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Hoffmann, R. A wiki for the life sciences where authorship matters. Nature Genetics (2008)

Heparan sulphate mediates swine vesicular disease virus attachment to the host cell.

Heparan sulphate (HS) has been found to serve as receptor for initial cell binding of numerous viruses. Different glycosaminoglycans (GAGs), including heparin and HS, were analysed for their ability to bind swine vesicular disease virus (SVDV), a picornavirus with close homology to human coxsackie B5 virus. Binding of SVDV was established by heparin-affinity chromatography. In addition, infection of IB-RS-2 epithelial porcine cells was inhibited by treating the virus with soluble HS, heparin, and chondroitin sulphate B (CS-B), as well as by enzymic digestion of cell surface GAGs. Analysis of the infection course showed that SVDV uses cellular HS for its binding to the cell surface and that this interaction occurs during attachment of the virus, prior to its internalization into the cell. Sequence analysis of SVDV variants selected for their lack of sensitivity to heparin inhibition in vitro led to the identification of two residues (A2135V and I1266K) potentially involved in heparin/HS interaction. The location of these residues in a three-dimensional model shows that they are clustered in a well-exposed region of the capsid, providing a physical mechanism that could account for the heparin-binding phenotype.[1]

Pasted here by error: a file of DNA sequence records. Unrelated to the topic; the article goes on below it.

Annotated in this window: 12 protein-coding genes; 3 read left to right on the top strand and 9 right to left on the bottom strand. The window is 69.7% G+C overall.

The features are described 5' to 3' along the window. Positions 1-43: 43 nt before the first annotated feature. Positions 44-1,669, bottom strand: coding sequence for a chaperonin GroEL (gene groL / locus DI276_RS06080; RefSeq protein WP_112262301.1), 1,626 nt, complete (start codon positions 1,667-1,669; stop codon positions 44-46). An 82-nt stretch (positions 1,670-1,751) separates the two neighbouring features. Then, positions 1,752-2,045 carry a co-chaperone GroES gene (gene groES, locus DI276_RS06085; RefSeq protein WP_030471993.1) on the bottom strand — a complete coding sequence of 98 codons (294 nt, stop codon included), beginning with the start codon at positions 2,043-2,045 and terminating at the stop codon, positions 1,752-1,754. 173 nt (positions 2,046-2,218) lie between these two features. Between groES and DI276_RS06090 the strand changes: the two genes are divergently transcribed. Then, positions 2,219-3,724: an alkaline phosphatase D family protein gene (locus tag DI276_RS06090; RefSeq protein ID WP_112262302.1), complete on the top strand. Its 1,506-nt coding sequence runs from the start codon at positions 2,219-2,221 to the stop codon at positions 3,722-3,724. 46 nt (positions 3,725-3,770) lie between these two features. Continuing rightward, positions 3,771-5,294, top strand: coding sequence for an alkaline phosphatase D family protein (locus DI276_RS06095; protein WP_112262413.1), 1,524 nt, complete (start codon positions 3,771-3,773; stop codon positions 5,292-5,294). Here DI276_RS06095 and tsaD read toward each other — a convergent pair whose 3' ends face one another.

1. Heparan sulphate mediates swine vesicular disease virus attachment to the host cell. Escribano-Romero, E., Jimenez-Clavero, M.A., Gomes, P., García-Ranea, J.A., Ley, V. J. Gen. Virol. (2004) [Pubmed]
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